A few weeks ago, Mr. Proctor asked my permission to read Bradbury in front of a live audience at this year's Hear Now Audio Arts and Fiction Festival in Kansas City. I could barely say "yes" quickly enough. The festival opened yesterday with the US premiere and only American public listening of Neil Gaiman's NEVERWHERE. So that means the same ears who appreciate one of the most beloved fantasy writers of our time will also hear my little story, "Bradbury." Good stuff. Good, exciting stuff. 

I'm pretty thrilled, to say the least, and wish I could be there to hear it for myself, but I'm happy knowing it's in the very capable hands (and vocal chords) of my new friend, Mr. Proctor.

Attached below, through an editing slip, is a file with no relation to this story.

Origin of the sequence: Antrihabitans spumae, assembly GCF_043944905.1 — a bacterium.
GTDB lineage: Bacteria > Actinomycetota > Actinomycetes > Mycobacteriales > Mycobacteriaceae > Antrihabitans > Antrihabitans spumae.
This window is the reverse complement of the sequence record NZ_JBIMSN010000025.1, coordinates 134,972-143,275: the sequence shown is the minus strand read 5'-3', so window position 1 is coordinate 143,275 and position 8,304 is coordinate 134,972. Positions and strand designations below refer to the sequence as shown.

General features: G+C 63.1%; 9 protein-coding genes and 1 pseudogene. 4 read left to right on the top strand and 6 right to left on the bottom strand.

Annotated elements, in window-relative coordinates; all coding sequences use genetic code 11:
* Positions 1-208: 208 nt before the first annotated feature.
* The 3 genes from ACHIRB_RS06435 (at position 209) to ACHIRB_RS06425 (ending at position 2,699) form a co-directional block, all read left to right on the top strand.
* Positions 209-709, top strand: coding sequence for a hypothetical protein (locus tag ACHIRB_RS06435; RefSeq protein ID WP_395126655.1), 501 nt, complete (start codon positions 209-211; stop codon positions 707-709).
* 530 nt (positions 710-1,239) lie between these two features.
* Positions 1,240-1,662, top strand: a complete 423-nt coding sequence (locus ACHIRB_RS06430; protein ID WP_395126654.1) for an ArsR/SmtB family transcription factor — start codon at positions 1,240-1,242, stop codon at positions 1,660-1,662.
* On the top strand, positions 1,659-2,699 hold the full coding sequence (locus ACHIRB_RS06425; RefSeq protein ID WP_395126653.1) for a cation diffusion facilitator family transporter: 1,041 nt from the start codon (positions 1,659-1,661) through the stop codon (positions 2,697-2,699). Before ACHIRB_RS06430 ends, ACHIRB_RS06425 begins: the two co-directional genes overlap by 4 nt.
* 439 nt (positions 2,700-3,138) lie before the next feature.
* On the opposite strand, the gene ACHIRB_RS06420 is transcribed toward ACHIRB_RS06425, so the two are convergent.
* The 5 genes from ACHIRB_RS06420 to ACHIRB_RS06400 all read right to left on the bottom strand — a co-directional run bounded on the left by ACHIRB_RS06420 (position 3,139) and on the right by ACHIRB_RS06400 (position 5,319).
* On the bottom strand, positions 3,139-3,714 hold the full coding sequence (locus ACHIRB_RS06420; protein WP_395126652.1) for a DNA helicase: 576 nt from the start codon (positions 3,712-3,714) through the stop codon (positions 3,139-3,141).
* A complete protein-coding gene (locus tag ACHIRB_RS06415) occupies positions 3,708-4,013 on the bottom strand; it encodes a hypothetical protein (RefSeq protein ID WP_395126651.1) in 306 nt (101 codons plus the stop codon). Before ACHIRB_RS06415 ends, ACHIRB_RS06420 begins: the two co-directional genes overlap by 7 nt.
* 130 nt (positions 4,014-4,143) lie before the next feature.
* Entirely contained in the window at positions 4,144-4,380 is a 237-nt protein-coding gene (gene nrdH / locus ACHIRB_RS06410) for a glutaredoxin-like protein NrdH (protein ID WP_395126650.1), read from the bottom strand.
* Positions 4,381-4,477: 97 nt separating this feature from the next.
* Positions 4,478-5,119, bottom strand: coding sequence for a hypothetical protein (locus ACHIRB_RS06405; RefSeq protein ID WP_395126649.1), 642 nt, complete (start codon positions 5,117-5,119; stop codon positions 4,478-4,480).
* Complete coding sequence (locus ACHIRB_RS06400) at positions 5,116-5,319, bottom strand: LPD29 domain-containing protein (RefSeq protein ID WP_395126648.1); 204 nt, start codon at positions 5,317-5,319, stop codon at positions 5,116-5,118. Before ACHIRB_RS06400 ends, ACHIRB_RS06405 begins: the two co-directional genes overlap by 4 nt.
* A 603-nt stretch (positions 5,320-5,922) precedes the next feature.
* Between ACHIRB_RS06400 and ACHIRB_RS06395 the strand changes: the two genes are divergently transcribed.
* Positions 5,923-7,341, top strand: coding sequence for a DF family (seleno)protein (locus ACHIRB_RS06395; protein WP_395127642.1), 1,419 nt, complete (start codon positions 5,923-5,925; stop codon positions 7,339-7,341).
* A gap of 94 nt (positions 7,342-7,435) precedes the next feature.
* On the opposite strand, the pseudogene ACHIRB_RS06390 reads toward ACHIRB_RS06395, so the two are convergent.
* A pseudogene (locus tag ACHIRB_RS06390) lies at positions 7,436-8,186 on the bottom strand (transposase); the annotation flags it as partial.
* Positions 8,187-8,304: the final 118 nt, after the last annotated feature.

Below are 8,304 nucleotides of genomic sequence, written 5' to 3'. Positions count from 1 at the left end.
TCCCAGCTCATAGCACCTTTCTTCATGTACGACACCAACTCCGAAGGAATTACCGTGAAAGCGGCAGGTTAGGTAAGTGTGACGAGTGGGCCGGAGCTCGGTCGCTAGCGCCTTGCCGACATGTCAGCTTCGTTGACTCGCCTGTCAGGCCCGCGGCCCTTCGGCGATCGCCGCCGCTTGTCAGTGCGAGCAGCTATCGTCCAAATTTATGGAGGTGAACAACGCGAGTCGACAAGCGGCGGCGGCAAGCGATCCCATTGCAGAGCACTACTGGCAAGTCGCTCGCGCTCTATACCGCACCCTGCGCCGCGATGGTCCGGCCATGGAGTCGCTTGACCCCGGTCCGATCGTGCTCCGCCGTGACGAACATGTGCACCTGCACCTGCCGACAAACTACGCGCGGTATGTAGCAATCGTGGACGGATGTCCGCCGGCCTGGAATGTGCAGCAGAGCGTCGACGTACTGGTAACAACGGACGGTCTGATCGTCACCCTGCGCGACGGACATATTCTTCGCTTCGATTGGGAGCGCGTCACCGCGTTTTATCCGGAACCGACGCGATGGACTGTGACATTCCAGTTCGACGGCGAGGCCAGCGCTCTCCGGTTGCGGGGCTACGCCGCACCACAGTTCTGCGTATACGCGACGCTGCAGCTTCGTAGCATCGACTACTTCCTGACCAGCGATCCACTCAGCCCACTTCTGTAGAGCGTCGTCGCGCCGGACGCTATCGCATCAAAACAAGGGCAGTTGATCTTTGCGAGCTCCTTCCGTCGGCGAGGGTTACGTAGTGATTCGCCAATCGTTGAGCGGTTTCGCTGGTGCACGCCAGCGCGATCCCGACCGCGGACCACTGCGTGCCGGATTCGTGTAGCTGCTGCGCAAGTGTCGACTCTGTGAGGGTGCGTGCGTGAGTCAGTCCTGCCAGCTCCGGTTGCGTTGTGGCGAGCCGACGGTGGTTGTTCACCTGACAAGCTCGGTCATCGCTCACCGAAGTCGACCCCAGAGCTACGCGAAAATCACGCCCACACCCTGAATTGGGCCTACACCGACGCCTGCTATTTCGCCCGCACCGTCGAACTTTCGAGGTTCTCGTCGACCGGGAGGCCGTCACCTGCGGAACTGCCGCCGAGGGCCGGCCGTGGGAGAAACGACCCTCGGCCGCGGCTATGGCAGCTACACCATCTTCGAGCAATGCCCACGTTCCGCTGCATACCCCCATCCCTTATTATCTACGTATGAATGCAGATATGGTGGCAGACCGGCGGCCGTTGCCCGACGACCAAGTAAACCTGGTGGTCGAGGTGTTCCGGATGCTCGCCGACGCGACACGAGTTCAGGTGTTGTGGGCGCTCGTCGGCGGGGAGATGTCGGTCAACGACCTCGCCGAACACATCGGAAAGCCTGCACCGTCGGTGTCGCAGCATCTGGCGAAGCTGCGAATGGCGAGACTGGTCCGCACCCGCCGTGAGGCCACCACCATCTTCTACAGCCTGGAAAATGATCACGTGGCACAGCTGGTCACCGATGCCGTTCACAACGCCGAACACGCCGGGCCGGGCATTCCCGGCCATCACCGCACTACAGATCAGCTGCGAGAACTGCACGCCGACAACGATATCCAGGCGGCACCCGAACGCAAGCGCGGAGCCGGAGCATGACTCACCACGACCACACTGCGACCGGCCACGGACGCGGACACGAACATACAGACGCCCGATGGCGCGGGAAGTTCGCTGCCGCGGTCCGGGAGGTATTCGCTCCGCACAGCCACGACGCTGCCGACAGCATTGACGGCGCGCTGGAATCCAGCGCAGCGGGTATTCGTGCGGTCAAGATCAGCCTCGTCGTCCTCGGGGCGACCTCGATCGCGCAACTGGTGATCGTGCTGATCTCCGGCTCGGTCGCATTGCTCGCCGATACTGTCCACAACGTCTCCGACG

Wouldn't it be cool if someday some little girl borrows MY stories from the library to be swept away by words? That's all I could possibly hope for. And this is a pretty doggone good start. 

Friday
May242013

Rob Van Winkle: Master Craftsman and (N)Ice, (N)Ice Guy

Rob Van Winkle and his construction posse on-site in Ohio's Amish Country. Photo copyright 2013 Denice Rovira Hazlett, all rights reserved.

I had the privilege of spending some time on-set of DIY Network's Vanilla Ice Goes Amish, to premiere in late 2013 or early 2014. Rob Van Winkle, AKA Vanilla Ice, spent several weeks in Ohio's Amish Country working alongside some of the world's finest craftsmen. Take a peek at the piece here and see what Van Winkle's experience among the Amish was like.